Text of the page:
SOUTHWEST RANCHES — The Broward State Attorney’s Office is investigating an incident in which sheriff’s deputies recorded a motorist as he disputed their issuing him a speeding ticket and at least one of them is heard making plans to contact the judge in the case.
“All I can tell you is that it’s an active investigation,” Broward County Assistant State Attorney Stefanie Newman said, without providing details.
However, according to several sources familiar with the case, the investigation seeks to determine whether the deputies broke the law by recording the traffic stop without the motorist’s knowledge, taking photographs of him and discussing plans to approach the judge.
Jim Leljedal, director of Media Relations for the Broward Sheriff’s Office (BSO), did not respond to questions about the case.
The traffic stop happened on Feb. 15 when Anthony Vincent, a community service aide with BSO, was off duty and riding his personal motor scooter near his Southwest Ranches home. BSO Deputy Robert Aspuru and Corporal Jose Saud, who were conducting a traffic operation, waved him over for speeding.
Aspuru and Saud had ticketed Vincent in the past but a judge dismissed those citations and Vincent alleged he was being harassed. When Vincent was stopped this time, Aspuru turned on his cell phone’s voice recorder and also took photographs of Vincent.
Vincent, who is gay, can be heard on the recording expressing fear for his life after being stopped, as well as disputing that he was speeding, while using profanity and insults toward the deputies. He accused the deputies of stopping him only because he was, in his words, “a faggot.”
Vincent asked the deputies not to approach him until his sergeant, Michael Menghi, arrived. Aspuru then contacted his own commander, Wallace “Wally” Haywood, who came to the scene.
Vincent was issued a criminal citation for speeding and then he and his sergeant left the area.
Haywood is heard on the voice recorder making plans to contact the judge in the traffic case.
Haywood and the deputies did file complaints against Vincent but it is unclear whether Haywood made any effort to sway the judge.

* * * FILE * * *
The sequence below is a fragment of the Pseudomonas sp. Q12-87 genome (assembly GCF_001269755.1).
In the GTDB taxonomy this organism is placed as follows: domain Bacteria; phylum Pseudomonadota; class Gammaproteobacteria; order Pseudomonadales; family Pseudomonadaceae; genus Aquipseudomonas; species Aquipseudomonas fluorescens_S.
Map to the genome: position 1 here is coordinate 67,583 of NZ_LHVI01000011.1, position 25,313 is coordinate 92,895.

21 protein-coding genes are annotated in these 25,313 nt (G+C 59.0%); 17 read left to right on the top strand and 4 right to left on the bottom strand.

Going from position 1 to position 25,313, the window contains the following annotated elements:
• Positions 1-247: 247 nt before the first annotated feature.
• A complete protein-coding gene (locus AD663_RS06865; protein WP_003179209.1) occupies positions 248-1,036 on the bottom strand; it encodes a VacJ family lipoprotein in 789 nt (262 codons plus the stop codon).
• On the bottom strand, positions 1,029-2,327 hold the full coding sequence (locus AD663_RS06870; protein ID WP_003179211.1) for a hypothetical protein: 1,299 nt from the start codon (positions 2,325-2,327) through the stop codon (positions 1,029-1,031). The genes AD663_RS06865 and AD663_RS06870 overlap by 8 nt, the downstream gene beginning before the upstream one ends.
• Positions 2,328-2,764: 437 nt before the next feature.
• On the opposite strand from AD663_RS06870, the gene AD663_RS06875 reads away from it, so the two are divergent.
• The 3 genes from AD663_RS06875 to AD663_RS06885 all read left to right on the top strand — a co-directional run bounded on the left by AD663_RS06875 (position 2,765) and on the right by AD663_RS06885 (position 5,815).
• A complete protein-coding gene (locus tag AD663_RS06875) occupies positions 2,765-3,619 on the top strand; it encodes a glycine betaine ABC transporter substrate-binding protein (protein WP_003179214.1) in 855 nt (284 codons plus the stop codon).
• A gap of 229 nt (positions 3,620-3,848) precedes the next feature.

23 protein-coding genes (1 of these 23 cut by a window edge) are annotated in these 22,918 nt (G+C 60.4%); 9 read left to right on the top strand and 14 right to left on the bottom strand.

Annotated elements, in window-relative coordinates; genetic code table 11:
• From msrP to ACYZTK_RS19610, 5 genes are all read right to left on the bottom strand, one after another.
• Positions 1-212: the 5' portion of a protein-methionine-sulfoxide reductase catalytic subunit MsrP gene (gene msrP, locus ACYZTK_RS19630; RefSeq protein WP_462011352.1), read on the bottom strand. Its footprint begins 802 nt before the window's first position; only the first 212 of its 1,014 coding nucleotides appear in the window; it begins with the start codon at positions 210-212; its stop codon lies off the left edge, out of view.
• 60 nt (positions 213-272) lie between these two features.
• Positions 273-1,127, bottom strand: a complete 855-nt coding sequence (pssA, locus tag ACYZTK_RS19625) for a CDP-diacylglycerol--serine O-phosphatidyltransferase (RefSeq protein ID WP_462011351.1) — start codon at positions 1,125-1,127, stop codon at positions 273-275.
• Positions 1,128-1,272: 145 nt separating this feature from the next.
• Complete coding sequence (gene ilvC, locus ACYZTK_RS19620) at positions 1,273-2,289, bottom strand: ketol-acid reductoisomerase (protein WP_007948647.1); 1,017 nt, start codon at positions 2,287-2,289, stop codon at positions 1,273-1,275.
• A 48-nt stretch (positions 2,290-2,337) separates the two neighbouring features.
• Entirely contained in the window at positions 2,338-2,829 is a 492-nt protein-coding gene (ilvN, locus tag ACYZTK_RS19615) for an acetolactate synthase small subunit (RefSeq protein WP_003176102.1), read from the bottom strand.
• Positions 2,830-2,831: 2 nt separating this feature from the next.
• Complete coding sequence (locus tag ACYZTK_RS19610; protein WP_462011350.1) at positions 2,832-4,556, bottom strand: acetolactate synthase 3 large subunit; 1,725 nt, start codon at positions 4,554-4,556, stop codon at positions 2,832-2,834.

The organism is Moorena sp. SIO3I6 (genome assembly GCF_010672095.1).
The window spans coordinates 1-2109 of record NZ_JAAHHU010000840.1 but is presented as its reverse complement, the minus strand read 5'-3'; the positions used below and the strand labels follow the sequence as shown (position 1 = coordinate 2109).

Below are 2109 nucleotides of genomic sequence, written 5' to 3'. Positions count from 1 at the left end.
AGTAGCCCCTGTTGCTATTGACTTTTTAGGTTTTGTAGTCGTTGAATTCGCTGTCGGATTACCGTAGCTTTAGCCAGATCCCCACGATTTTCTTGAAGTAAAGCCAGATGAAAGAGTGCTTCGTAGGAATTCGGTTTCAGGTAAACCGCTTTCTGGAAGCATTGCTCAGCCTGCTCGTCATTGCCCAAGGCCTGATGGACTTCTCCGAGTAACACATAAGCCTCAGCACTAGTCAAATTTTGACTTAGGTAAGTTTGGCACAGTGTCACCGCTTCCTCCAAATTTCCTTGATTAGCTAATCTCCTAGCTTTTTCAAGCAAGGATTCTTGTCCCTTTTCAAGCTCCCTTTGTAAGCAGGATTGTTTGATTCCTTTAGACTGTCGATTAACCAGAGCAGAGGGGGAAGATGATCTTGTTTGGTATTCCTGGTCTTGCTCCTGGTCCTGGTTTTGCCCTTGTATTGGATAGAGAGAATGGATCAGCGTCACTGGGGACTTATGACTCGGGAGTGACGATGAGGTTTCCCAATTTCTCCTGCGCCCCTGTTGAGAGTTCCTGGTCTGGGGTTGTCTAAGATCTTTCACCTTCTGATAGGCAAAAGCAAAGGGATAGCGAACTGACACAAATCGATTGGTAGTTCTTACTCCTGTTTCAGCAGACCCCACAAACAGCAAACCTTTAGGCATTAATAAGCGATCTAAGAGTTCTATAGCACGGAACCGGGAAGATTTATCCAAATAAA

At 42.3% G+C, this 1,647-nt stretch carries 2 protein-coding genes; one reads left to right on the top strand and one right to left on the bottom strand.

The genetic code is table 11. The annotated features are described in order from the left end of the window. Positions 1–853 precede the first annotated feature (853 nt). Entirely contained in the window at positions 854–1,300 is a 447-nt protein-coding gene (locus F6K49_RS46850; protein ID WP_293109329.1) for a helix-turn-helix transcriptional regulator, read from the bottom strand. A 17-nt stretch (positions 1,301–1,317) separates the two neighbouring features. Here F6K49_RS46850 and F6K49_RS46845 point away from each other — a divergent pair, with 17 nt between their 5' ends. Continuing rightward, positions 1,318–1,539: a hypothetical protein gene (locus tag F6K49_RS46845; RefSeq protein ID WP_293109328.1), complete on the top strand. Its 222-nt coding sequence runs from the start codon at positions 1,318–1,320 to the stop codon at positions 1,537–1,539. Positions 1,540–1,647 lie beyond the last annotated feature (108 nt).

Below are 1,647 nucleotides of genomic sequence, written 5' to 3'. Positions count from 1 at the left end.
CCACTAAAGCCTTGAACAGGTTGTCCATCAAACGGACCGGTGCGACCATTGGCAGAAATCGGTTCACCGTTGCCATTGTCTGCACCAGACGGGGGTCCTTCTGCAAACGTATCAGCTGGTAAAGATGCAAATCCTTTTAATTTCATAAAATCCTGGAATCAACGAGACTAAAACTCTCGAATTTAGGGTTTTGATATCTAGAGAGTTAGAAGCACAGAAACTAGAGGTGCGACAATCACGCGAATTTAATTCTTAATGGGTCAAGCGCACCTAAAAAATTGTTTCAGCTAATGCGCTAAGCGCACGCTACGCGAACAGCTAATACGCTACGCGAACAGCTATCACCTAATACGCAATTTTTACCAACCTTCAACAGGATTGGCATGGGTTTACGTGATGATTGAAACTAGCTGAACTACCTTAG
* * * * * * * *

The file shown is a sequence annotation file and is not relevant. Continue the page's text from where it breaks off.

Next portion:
According to records on file with the Broward Clerk of the Courts, the case was heard by Magistrate Maria Lynn Varsallone. Vincent’s attorney, Ted L. Hollander, presented documents showing his scooter was incapable of traveling at 56 miles per hour, as stated in the citation, and he requested a trial.
Varsallone did not return calls from the South Florida Times.
Records show she dismissed the ticket after it was pointed out that deputies issued Vincent a criminal citation and magistrates can preside only over non-criminal traffic infractions.
Haywood is also heard on the recorder giving the deputies instructions about how to write their internal affairs complaints and he is heard using profanity to describe Vincent.
The deputies did file complaints with Internal Affairs and Aspuru submitted his recording as proof of Vincent’s conduct. In keeping with BSO policy, Vincent was provided copies of the evidence materials, including the audio recording, after the investigative phase of the Internal Affairs process was completed.
After listening to the recording, Vincent said he was in fear for his safety and provided a copy to officials of Southwest Ranches, which transacts with BSO to provide policing services.
BSO policy prohibits the release of materials related to ongoing investigations and Vincent was placed on administrative leave for releasing the recording.
Even though Vincent said he acted out of concern for his safety, a disciplinary committee has recommended his termination.
*Pictured above is BSO Community Service Aide Anthony Vincent, left, BSO Commander Wallace Haywood, right.
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